The Italian government has argued that since its banking crisis originated in a different way than other European countries, those peculiar origins should be taken into account when it comes to designing a policy response. But policymakers in northern Europe simply respond that Italy is facing the penalty for its delay in action on a central economic issue. The new rules came into effect at the beginning of this year and clearly mean that Italy cannot bail out its banking sector today. The Italian government’s hands are firmly tied.
So all the government can do is organize an international rescue from private investors, backed by the promise of a breakout from Italy’s low-growth trajectory. The first phase of this year’s Monte dei Paschi rescue involves transferring about 9.2 billion euros of bad loans (whose nominal value is some 27 billion euros) to a rescue fund called Atlante, financed by Italian banks, insurance companies, and pension funds. Once a substantial part of the bad-loan portfolio is no longer on the books, there will be a 5 billion euro capital increase underwritten by a consortium of banks led by JPMorgan Chase and Mediobanca and involving six other investment banks with pre-underwriting agreements: Goldman Sachs, Santander, Citi, Credit Suisse, Deutsche Bank, and Bank of America Merrill Lynch. In short, the international banking system is being brought in to rescue Monte dei Paschi.
What’s remarkable is that throughout this budding crisis,
Italian policymakers and regulators have maintained their consistently upbeat refrain, at least in public, about the prospects of Monte dei Paschi. This was true even two years ago, when the bank’s previous chairman, CEO, and chief financial officer were jailed for misleading regulators about the bank’s condition. Alessandro Profumo, Italy’s best-known international banker, who had negotiated UniCredit’s merger with HypoVereinsbank, was chosen to replace Giuseppe Mussari as chairman and claimed in May 2014 that he had done his job. “[Monte dei Paschi] is no longer a problem for this country. It has gone back to being a normal bank and is healed,” he said. Just over a year later, Profumo stepped down. At the beginning of this year, Prime Minister Renzi said: “Today, the bank is healed, and investing in it is a bargain. [Monte dei Paschi] has been hit by speculation, but it is a good deal. It went through crazy vicissitudes, but today it is healed —it’s a good brand. Perhaps this process of finding partners will last several months, because they must stand together with others.”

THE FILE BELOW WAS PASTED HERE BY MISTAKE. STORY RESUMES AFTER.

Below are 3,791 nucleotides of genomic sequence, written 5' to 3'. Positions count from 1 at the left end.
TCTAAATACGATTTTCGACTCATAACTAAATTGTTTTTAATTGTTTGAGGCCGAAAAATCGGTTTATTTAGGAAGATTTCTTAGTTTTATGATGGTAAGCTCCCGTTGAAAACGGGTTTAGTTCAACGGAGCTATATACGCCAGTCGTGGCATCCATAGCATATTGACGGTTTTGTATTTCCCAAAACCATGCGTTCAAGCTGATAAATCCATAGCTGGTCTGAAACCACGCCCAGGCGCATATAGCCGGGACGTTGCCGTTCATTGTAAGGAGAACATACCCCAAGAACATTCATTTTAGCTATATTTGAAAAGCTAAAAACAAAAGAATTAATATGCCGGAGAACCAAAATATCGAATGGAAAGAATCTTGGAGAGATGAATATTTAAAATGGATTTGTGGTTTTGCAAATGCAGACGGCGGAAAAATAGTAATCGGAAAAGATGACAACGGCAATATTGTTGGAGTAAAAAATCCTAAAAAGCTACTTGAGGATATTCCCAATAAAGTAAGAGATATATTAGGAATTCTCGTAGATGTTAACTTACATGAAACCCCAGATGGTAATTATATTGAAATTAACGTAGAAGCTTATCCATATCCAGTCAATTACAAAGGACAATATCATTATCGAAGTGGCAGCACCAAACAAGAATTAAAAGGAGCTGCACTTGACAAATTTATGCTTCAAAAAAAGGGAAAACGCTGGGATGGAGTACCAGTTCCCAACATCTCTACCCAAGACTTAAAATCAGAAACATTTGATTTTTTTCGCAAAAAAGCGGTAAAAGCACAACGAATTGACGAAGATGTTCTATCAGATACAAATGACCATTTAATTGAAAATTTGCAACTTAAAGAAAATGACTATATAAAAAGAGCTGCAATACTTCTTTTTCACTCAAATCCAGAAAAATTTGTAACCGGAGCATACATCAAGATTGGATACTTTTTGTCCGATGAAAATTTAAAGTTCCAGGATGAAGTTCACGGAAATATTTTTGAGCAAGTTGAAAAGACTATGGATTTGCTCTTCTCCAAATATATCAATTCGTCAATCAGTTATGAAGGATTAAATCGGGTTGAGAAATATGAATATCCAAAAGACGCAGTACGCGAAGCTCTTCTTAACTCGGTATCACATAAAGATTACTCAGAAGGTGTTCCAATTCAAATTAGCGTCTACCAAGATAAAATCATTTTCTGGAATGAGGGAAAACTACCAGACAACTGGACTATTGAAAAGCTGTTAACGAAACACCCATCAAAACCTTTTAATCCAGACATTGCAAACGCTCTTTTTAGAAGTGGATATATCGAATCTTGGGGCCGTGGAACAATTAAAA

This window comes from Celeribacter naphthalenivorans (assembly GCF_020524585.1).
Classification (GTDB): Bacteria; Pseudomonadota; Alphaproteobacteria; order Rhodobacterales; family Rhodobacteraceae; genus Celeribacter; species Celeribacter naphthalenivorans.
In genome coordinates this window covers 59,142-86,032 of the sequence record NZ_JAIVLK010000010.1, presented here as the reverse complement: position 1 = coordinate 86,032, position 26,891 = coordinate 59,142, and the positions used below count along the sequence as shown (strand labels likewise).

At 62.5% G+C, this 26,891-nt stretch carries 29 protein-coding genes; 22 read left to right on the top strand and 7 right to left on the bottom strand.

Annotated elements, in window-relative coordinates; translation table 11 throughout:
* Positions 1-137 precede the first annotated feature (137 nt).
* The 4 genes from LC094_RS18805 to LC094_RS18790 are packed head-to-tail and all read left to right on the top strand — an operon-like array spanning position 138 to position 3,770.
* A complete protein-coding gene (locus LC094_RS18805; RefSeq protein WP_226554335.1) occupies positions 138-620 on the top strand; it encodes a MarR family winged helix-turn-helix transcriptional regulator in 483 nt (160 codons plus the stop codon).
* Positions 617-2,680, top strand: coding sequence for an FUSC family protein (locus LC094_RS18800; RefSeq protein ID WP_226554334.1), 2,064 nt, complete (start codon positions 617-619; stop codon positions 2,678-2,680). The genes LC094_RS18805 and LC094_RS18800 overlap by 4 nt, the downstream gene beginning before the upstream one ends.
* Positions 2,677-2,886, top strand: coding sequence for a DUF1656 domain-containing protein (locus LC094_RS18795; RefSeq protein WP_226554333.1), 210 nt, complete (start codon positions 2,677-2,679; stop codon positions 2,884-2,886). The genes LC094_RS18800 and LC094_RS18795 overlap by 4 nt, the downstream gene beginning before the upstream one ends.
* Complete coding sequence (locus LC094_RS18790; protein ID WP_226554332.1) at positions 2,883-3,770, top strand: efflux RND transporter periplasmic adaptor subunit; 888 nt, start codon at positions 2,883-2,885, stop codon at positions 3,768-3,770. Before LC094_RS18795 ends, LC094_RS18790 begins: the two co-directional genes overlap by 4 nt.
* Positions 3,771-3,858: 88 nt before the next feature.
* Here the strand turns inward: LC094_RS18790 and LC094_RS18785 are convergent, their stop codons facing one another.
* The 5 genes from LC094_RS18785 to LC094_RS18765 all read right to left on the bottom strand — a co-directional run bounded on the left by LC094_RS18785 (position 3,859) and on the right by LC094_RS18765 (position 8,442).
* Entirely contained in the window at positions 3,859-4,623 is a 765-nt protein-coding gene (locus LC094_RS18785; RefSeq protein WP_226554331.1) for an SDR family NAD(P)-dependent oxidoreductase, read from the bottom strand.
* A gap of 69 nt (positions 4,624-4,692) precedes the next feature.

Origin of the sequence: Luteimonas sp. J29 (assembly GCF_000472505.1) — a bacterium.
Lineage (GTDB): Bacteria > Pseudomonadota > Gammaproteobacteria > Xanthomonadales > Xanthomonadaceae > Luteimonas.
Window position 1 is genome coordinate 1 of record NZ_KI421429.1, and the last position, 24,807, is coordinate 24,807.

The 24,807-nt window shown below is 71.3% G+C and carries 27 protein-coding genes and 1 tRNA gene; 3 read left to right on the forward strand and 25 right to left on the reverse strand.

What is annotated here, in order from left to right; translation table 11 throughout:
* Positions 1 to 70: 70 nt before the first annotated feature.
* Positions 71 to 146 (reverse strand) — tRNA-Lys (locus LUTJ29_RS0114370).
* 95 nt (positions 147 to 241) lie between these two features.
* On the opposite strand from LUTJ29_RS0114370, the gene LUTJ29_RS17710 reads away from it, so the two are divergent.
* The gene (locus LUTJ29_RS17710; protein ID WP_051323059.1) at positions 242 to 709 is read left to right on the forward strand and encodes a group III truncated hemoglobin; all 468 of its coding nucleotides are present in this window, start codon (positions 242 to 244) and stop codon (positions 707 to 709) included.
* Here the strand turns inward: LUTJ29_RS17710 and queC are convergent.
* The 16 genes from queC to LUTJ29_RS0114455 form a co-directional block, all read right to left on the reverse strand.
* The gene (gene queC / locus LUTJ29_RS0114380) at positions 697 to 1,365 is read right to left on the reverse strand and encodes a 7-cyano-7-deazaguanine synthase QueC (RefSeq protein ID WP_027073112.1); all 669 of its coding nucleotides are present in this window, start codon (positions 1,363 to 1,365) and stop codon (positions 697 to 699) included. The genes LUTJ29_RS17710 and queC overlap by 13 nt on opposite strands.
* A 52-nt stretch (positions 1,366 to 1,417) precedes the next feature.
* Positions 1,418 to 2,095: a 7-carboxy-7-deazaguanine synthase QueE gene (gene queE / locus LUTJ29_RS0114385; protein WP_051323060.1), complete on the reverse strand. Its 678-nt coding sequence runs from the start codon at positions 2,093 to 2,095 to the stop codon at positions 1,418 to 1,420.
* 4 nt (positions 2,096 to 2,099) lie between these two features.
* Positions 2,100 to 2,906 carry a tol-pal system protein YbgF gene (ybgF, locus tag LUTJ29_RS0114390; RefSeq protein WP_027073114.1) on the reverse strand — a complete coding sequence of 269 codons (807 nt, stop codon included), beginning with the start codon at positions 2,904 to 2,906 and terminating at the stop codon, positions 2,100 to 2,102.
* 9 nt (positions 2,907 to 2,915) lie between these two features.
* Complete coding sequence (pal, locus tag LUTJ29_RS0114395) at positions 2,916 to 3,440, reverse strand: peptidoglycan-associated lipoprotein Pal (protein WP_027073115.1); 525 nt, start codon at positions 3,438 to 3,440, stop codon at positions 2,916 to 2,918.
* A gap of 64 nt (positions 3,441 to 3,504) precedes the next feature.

These upbeat assessments by policymakers are the key element of Italy’s rescue strategy. They clearly amount to some implicit political guarantee to private investors who might be wondering why they support an institution that has already burned through so much capital. A general economic recovery is just around the corner, the Italian government is saying, and when those conditions improve, the bank’s profitability will return.
The upshot is that the only way to avoid dramatic political changes in Italy, which would have political fallout across Europe, is to preemptively make policy changes at the EU level. But in order for its rosy scenario to play out, the Italian government has no choice but to push for an end to the EU’s commitment to fiscal austerity. Renzi’s government believes there is substantial support for such a shift in other European countries, above all in France, and it has recently been pushing for a much larger EU public spending initiative, directed primarily at infrastructure investment.
In Giuseppe Tomasi di Lampedusa’s great novel The Leopard, Tancredi Falconeri states: “If we want things to stay as they are, things will have to change.” If the government isn’t allowed to help banks directly, it has to commit itself to a new growth dynamic for the entire continent. It remains quite uncertain that it can — or will be allowed to — follow up on that promise.
By Harold James